What appliances do homeowners miss most during winter outages?

| by Mike Gersmeyer
What appliances do homeowners miss most during winter outages?

Early-winter power outages are already pockmarking the country. If a recent Harris Poll is any indication, homeowners have a pretty well defined list of household items they miss most while toughing out a power outage without a backup power solution.

Most Missed Household Items during Power Outages 

The survey, conducted earlier this year, asked more than 2,000 U.S. residents to choose the three items in their homes that would be missed most during a power outage. Not surprisingly, 85 percent of respondents choose their refrigerator/freezer. Not having power to a refrigerator/freezer can have a financial impact, too. It is estimated that losing utility power to a home without a viable backup power solution can result in up to $200 in food loss due to spoilage.

Other items respondents included in their top 3 items that would be missed most during an outage included:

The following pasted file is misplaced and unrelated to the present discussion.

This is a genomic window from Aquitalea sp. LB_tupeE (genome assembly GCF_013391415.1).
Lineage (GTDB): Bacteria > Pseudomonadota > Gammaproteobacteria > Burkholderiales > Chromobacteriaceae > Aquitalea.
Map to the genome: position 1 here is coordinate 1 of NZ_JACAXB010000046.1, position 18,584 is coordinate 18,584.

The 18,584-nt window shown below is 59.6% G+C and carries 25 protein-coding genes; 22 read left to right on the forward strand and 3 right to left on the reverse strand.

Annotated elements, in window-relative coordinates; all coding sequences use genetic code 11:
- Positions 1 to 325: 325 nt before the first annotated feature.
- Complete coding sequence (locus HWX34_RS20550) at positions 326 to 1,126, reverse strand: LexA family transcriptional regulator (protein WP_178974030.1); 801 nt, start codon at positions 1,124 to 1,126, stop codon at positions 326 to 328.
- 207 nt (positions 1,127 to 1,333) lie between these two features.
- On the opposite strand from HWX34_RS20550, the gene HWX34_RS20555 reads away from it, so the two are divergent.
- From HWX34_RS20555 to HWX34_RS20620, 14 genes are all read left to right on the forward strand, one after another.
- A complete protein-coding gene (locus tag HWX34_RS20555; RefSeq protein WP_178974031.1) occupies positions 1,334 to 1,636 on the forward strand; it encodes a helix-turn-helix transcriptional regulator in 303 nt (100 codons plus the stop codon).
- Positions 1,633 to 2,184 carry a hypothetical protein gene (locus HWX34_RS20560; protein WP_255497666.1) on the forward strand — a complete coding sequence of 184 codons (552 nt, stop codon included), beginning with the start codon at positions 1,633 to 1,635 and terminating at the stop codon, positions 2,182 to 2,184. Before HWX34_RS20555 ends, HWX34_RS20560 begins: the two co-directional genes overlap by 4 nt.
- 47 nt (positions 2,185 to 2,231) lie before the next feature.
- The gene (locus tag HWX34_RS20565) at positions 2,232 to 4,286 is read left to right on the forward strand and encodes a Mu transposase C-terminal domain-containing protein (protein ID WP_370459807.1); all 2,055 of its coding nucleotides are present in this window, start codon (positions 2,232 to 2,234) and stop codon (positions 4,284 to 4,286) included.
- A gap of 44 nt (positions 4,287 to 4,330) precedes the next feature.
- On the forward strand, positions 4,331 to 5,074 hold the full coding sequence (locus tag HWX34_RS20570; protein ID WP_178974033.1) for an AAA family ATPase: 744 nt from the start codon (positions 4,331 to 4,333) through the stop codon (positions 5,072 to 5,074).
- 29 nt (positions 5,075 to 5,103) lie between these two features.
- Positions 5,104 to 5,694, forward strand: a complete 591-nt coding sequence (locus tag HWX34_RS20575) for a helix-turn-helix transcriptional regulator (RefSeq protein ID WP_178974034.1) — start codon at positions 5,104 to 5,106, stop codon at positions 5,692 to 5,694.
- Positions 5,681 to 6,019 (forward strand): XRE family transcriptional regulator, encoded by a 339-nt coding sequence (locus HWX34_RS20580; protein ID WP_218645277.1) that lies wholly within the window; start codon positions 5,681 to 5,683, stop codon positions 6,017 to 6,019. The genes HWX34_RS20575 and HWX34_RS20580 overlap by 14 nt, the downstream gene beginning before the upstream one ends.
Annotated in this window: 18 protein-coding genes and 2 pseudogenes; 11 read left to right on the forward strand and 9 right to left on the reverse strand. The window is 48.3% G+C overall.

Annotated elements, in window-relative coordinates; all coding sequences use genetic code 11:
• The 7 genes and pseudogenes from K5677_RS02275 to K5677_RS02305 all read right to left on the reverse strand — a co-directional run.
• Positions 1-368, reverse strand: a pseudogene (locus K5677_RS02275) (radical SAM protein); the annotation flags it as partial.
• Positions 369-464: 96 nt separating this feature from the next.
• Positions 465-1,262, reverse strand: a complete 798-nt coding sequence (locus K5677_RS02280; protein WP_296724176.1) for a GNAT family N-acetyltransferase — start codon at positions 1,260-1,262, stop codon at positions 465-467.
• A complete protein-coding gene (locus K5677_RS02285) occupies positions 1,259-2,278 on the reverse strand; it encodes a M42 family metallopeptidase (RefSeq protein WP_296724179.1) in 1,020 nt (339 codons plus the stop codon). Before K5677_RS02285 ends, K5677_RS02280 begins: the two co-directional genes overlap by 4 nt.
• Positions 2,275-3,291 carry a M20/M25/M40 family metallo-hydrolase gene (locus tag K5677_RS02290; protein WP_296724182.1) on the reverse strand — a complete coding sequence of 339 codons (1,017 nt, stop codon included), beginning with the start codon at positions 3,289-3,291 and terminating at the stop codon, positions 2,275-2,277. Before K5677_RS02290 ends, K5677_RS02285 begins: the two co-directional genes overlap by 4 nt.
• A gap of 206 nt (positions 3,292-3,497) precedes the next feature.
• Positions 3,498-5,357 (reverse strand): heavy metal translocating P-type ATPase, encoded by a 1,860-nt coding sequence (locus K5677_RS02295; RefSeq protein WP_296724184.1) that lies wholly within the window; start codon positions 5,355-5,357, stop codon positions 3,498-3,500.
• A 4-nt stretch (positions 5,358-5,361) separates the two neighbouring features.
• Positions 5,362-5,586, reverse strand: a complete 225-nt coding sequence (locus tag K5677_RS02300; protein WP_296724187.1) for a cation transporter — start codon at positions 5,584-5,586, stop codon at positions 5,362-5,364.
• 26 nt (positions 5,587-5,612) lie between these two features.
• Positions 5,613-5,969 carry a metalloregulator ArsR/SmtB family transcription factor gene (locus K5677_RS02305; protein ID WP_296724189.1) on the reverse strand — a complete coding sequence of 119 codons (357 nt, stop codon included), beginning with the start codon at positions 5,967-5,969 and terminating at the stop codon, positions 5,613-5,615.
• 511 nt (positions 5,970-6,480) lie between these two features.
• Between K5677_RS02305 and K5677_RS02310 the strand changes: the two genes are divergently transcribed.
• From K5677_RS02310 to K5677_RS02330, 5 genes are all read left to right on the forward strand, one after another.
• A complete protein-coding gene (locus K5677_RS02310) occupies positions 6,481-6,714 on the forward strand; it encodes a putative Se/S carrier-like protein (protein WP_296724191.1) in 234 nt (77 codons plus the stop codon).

• Heat/AC (66 percent of respondents included)
  • Lights (42 percent)
  • Cell phone (35 percent)
  • Television (19 percent)
  • Computer/tablet (16 percent)
  • Sump pump (12 percent)
  • Washer/dryer (2 percent)

To avoid missing any of these items altogether, it’s important to prepare now for future emergencies and install a standby generator system. This backup power solution is  professionally installed outside on a home’s property and keeps household lights and appliances on and running even when utility power to a home is knocked offline.

Learn more about how GE Generators work as a back-up power solution.


Companies: GE Generator Systems



Mike Gersmeyer
Mike Gersmeyer is the product manager for the Standby Power division at Briggs & Stratton. He has more than 17 years of product development experience in outdoor power equipment, consumer products, paper machinery, and automotive. Gersmeyer’s previous roles at Briggs & Stratton have included program management and engineering management. He holds a Bachelor of Science in Mechanical Engineering from the University of Wisconsin–Madison and an MBA from Northwestern University’s Kellogg School.

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